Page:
In my eyes, one thing that sets CC’s change apart from others is the movement he gets on the pitch. A lot of successful guys throw a straight changeup that doesn’t move a lot but is markedly slower than the FB.

      Not only does CC have good velocity differential, but he gets great fading action on the pitch. Just look at the Werth strikeout. Werth, who saw more pitches/pa than anyone in the game, has a keen eye… yet he still missed that pitch by quite a bit. He obviously thought that pitch was going to be too close to the corner to take, and he ended up swinging at a pitch that was way off the plate (and down).

    • pete says:

      a good changeup is BY FAR the hardest pitch in the standard repertoire (FB, Curve, Slider, Change) to control. Even a straight change requires throwing towards a different spot than a fastball in the same spot. It’s much easier to develop a nasty breaking ball to compliment a great fastball than a great changeup. Thus pitchers with stuff good enough to make it to MLB typically rely on the FB/Slider/Curve.

      Also, to throw a great changeup with either the standard circle change grip (using the middle and ring fingers instead of index and middle) or a palm grip requires a larger hand than most pitchers have. Without a larger hand the pitch is unlikely to be better than 4-5 mph slower with maybe 1-2 inches of tailing action. That’s practically BP for MLB hitters. Otherwise, a great changeup needs to be pushed further out in the hand – say a circle change that uses ring finger and pinky instead of index and middle. I remember using this grip in HS and i wasn’t able to throw it effectively until after 3 years of practice, and even then it was still pretty inconsistent. A dynamite pitch when it’s on, but soooo much goes into that. Much like a curveball, the ball needs to be thrown downhill to get any action, and the hand must also glide off the side of it. However, since the ball drops due to both spin and more time for gravity to affect it, it must be thrown at a high enough slot to appear to be a strike. It’s doable, but truly requires a relentless desire to perfect, and a fair amount of control.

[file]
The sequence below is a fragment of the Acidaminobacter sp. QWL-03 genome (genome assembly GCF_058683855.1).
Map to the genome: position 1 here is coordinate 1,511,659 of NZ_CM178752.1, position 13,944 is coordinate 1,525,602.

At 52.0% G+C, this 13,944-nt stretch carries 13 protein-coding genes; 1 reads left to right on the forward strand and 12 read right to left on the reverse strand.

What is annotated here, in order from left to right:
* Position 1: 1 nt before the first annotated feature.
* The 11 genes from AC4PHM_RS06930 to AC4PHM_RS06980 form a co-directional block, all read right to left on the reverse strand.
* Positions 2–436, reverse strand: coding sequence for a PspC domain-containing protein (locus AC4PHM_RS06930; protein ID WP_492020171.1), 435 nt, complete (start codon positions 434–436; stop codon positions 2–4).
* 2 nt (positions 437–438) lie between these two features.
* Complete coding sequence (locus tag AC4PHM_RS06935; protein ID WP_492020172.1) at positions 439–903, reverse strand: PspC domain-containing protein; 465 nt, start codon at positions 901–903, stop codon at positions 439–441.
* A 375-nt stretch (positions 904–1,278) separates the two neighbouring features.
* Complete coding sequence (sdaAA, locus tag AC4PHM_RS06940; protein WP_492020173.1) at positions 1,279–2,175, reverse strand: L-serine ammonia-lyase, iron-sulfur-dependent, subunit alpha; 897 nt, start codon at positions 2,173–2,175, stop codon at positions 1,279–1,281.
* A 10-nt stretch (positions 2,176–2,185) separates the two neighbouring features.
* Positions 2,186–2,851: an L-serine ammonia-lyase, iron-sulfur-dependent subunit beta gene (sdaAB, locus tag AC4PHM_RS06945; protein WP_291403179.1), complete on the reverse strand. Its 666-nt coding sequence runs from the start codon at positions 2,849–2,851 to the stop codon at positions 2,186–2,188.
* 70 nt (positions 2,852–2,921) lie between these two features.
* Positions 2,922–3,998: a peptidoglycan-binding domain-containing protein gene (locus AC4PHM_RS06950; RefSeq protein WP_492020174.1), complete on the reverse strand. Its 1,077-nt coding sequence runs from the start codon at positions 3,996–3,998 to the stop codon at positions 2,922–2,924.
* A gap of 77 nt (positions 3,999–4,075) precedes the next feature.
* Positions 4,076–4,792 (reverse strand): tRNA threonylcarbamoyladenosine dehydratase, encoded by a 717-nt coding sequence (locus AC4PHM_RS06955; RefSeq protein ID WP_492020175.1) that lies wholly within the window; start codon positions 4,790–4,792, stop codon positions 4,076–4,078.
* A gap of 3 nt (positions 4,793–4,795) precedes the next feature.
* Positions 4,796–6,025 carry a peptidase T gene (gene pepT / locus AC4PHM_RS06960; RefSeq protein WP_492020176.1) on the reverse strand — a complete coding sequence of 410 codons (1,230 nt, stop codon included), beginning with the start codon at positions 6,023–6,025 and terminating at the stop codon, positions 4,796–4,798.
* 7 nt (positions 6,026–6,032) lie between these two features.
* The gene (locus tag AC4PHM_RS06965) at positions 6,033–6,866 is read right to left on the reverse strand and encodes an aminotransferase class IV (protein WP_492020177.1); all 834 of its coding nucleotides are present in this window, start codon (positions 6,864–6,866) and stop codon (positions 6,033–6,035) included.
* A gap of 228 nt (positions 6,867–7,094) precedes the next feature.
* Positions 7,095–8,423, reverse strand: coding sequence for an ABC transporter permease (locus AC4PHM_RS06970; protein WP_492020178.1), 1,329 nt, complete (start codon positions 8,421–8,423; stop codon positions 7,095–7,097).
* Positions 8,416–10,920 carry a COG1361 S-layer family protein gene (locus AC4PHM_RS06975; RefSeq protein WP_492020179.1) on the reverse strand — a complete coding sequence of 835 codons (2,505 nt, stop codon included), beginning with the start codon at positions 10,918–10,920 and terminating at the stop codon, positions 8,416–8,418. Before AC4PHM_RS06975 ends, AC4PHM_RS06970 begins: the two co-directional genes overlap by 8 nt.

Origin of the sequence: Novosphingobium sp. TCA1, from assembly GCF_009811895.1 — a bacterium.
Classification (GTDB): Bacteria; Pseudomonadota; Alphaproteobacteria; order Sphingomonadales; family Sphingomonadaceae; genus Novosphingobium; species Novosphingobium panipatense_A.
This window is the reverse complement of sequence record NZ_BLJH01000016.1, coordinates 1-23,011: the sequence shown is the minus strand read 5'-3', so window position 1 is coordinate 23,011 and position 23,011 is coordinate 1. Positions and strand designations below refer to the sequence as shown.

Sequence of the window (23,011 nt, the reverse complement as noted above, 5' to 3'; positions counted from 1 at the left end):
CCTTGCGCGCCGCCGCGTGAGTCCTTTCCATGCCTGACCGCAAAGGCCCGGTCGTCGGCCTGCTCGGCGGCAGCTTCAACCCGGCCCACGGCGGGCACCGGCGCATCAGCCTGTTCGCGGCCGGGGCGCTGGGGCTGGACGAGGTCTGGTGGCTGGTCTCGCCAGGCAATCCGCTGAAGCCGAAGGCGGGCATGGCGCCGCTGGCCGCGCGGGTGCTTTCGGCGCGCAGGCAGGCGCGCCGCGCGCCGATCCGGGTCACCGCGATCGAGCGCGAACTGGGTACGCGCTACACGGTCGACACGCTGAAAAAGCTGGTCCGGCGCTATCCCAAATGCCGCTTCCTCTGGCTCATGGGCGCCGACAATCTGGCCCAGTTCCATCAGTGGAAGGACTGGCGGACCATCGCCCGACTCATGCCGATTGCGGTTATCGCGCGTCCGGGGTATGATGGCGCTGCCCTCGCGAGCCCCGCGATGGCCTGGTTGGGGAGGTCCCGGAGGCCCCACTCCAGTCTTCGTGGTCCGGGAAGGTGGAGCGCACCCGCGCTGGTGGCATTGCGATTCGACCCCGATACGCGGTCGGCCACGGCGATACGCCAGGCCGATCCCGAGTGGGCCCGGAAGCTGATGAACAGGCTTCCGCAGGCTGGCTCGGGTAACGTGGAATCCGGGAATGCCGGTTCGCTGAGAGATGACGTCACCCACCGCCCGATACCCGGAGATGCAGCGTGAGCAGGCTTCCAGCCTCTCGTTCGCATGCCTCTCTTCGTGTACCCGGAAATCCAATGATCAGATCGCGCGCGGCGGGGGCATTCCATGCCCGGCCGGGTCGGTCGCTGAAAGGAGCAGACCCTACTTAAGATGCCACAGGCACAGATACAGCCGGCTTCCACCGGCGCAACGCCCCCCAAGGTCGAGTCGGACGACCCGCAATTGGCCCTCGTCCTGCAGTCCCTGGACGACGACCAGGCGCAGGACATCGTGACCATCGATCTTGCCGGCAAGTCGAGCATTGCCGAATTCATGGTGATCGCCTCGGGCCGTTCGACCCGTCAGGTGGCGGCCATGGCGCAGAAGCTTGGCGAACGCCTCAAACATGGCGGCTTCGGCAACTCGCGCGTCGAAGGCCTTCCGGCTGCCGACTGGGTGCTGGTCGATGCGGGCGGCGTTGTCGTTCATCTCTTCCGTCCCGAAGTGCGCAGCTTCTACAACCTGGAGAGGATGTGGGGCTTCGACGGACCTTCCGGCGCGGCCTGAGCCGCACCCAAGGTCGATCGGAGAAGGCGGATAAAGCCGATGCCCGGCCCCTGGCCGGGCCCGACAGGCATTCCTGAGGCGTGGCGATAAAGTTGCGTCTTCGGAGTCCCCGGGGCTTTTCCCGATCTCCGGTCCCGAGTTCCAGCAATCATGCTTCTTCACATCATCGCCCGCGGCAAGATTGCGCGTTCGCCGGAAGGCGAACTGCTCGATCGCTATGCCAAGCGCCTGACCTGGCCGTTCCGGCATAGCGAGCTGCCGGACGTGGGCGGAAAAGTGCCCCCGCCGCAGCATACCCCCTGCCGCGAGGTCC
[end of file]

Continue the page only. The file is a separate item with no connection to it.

• d-ness says:

      I think the reason why more people don’t throw the change is that if you make a mistake, people blast it. It takes a lot of intelligence, as well as a guy (and CATCHER) who is very confident in his stuff to throw it at the right time in the count. That is what is so surprising when CC cock slaps these guys with a good change, same as Pedro did. He always threw it when you weren’t expecting it. Not only that… how humiliating to get struck out by a change… it just looks much more awkward.

  4. vin says:

    I thought Joba showed a pretty good changeup this season too. Of course CC used his pretty consistently all year, and Joba seemed to stray a bit towards the end of the year.

    Fangraphs disagrees though (-2.56). Perhaps that’s due to him not yet developing consistency with the pitch. I definitely recall seeing a lot of swings and misses with the pitch. Hopefully CC can impart some more knowledge on Joba.

    • Looks like Joba hasn’t really had an effective change in any year except his 2007 bullpen introduction, and he barely ever threw it back then. He’s been throwing the curve and the change more now that he’s starting (at the expense of his slider), but while the curve is getting better, the change is getting worse.

      Ah, the travails of a young starting pitcher still mastering his craft…

      • vin says:

        “Ah, the travails of a young starting pitcher still mastering his craft…”

        Yeah, we better pull the plug on that silly experiment and move him to teh 8th!!1

        My guess is that Joba was so “hit or miss” in his starts that he probably just didn’t have a good changeup (or any other pitches) on his bad start days, which skewed his numbers.

      • Bo says:

        Maybe just maybe his change just isnt that good.

    • pete says:

      Joba’s changeup was incredibly inconsistent this year. It’s very likely that he threw it more often than you realized, and you only remember the good ones, which made it seem like a more effective pitch. In that early May, 12 K start against boston, his changeup was superb, but more often than not, it was straight and about 85-86 MPH. There were a few times also that he threw some suspiciously 87-88mph fastballs during starts when he was fairly consistently 93-94 with the FB. Whether a 2 seamer or a changeup, it sucked.